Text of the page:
Language has always found its way into little pockets of Danielle’s life. A daughter of Filipino immigrants, Danielle grew up around Tagalog (Filipino) in the household, and raised in the Dallas area, she started learning Spanish in middle school and Chinese in high school. After living with a host family in Ribeirao Preto, Brazil, Danielle also started self-studying Portuguese so that she could have more in-depth conversations with her host “mom” and “dad.” Last summer, she returned to Brazil to develop and teach a confidence-building English course for low-income high-school students there — solidifying her passion for language education as a tool of empowerment. As a Programs Intern at Literacy Partners, Danielle hopes to learn more about current English-language learning efforts to empower immigrant populations in the U.S. Danielle is a rising junior at Stanford University, where she spends her free time exploring urban dance and mentoring low-income 7th and 8th graders from East Palo Alto. email@example.com
Marta Garcia, ESOL Teacher
As she grew up in Guatemala City, Marta loved looking at her fathers’ old books from elementary school. Her favorite book was Barbuchin by Daniel Armas Lopez and Virgina R. de Armas. As the oldest of four children, Marta took care of her three little brothers, providing her with an introduction to early childhood education and care giving. She graduated with a teacher certificate in Guatemala and worked at an elementary school, recognizing the importance of reading on child development. Literacy Partners captured her interest as she experienced learning a language from scratch to navigate life in the United States, and the impact it has on children. Marta is a human services student at City Tech college with a minor in psychology. In her spare time, she volunteers at the Brooklyn Library and an animal rescue center. firstname.lastname@example.org
Yevgeniya Gershkovich, Senior Bookkeeper
After moving to New York City from Moscow in 1993, Yevgeniya simultaneously learned English and earned a BS in accounting at Touro College, from which she graduated summa cum laude. As a non-native English speaker, Yevgeniya relates to the challenges that Literacy Partners’ students overcome. “As a child, my favorite toy was a book,” says Yevgeniya, whose favorite way to spend time now is reading and discussing books with her grandchildren. email@example.com
Michael Kengmana, ESOL Teacher
Michael grew up in New York City, and struggled with learning how to read as a child. He is thankful that his parents and teachers took the time to make sure he grew up not only learning how to read and write, but enjoying it as well. Today, Michael reads a lot of historical fiction and non-fiction historical texts. Michael earned his bachelor’s degree in history at Kenyon College in Ohio and a master’s degree in special education at Hunter College. Michael taught in New York City public schools as a high school special education teacher for four years. He saw firsthand the literacy gaps that many students had coming into and leaving high school. From this, Michael’s passion for literacy grew and he feels extremely lucky to work for Literacy Partners and be a part of their mission to help others. In his spare time, Michael enjoys playing rugby and playing music. firstname.lastname@example.org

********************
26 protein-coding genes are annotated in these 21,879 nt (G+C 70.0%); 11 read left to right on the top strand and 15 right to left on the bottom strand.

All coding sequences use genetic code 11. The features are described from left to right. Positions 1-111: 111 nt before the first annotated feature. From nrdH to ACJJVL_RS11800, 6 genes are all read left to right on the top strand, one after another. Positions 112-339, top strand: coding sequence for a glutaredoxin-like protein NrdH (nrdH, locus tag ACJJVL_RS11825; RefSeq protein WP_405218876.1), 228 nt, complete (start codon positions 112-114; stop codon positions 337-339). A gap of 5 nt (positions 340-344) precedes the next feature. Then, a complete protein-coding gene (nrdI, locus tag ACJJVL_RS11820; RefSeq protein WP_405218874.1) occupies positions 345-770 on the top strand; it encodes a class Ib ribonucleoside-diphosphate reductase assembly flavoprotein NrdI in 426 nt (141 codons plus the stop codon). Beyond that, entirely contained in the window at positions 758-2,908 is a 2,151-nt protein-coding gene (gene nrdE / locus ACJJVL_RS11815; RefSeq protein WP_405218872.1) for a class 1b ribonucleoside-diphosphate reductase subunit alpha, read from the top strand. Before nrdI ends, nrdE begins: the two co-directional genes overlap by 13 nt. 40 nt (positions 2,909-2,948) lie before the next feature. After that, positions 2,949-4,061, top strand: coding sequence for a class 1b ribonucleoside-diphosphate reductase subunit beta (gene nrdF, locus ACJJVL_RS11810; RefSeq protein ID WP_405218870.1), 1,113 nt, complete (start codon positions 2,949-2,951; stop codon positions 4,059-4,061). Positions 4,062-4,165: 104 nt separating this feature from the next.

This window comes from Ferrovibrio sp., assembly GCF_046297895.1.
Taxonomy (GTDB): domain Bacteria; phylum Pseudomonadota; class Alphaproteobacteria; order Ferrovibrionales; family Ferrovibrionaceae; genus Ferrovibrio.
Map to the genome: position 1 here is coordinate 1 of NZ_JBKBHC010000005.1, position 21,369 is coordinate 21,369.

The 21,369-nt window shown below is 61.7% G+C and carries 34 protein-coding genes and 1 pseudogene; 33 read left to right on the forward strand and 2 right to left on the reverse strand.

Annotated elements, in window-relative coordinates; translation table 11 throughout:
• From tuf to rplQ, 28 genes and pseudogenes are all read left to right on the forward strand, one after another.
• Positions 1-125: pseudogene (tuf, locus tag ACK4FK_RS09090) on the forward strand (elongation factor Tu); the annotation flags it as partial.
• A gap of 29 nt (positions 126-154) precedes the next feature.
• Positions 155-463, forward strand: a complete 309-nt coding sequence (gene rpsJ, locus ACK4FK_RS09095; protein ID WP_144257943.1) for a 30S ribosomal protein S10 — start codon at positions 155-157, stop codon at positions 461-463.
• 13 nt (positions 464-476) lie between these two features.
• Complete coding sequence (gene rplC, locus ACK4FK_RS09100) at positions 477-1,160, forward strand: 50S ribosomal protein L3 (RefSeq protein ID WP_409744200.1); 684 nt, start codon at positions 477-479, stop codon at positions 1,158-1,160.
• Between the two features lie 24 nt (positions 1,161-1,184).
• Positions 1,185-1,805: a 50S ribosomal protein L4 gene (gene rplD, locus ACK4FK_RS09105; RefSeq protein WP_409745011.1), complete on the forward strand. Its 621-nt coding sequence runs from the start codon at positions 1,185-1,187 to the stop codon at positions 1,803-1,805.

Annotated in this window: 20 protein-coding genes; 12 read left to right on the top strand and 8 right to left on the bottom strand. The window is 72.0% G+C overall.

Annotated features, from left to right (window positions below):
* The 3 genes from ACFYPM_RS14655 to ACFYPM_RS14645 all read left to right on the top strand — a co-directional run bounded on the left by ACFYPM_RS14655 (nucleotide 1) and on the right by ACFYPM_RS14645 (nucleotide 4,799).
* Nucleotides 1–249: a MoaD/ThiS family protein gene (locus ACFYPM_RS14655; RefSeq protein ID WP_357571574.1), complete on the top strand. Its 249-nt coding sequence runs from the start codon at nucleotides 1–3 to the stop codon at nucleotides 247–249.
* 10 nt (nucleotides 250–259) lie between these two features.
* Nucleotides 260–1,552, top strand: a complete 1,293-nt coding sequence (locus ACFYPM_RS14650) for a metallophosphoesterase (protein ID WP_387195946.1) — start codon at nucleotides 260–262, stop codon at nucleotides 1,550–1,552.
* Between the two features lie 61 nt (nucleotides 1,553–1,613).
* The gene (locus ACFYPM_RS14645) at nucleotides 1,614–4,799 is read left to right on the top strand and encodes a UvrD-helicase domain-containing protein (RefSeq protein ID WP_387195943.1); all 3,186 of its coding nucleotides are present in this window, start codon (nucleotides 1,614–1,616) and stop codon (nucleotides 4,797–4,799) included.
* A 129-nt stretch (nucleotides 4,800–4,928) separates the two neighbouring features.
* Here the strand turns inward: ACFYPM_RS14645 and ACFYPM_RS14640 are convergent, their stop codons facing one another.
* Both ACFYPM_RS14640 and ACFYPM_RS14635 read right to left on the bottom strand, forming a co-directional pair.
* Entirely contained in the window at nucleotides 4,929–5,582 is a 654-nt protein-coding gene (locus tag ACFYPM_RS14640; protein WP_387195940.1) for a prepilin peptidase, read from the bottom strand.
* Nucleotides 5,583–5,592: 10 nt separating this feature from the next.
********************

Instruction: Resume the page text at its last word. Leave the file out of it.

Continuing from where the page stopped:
Adriane Lee, Program Director
Adriane joined Literacy Partners in 2015 as an ESOL teacher. Recurring highlights from her 10+ years experience in ESOL education are seeing the many ways learning happens on a daily basis and getting to witness the resilience of her students, no matter what challenges they encounter. In 2017, Adriane started managing Literacy Partners’ We Speak NYC program as a way to help a greater number of English language learners achieve their goals. Under her stewardship, and with the invaluable help from a dedicated team of volunteers and interns, the number of people served in the program has more than doubled in size. Although an unapologetic fan of movies and “prestige” TV, she turns to books for inspiration and insights in travel, behavioral economics, and educational theory. email@example.com
Vulcanus Levi, Assistant Manager of Programs
Vulcanus manages the Books of Their Own program, which provides brand new children’s books to our students, supporting parents to read with their children. He is passionate about high school education and has taught for the NYPL. He also coordinates the Basic Literacy evening classes and manages our volunteer program. A lover of word meanings and mysticism, he is the only member of the staff to have created his own name: Vulcanus, after the Roman god of fire, and Levi, after Eliphas Levi, an author of books on magic and the occult. firstname.lastname@example.org
Michelle López, National Director of Parent Education
Motivated by her own struggle with reading, Michelle turned to art and play to craft her own stories. At age 11, she co-created a soap opera with her cousin, a foreshadowing of her work at Literacy Partners. Michelle joined the team to advance media for social impact and leverage partnerships to expand our work nationally by bringing the La Fuerza de Creer initiative into communities. She is an Art Therapist with a Masters degree from Hofstra University and a B.A. in Communication Arts with a focus on film and broadcast from Fordham University. Michelle is also an alumni of the International Exchange Program of the US Bureau of Educational and Cultural Affairs. She joins us from the museum field, where she served as Director of Education & Community Programs at the Children’s Museum of the Arts in SoHo and Manager of ArtAccess Programs & Autism Initiatives at Queens Museum. A leader in the City’s community of early childhood stakeholders, she has expertise and passion for working with families across cultures to make artistic and educational resources accessible. She believes stories are the artifacts of the soul and looks forward to working with colleagues on promoting the power of storytelling. email@example.com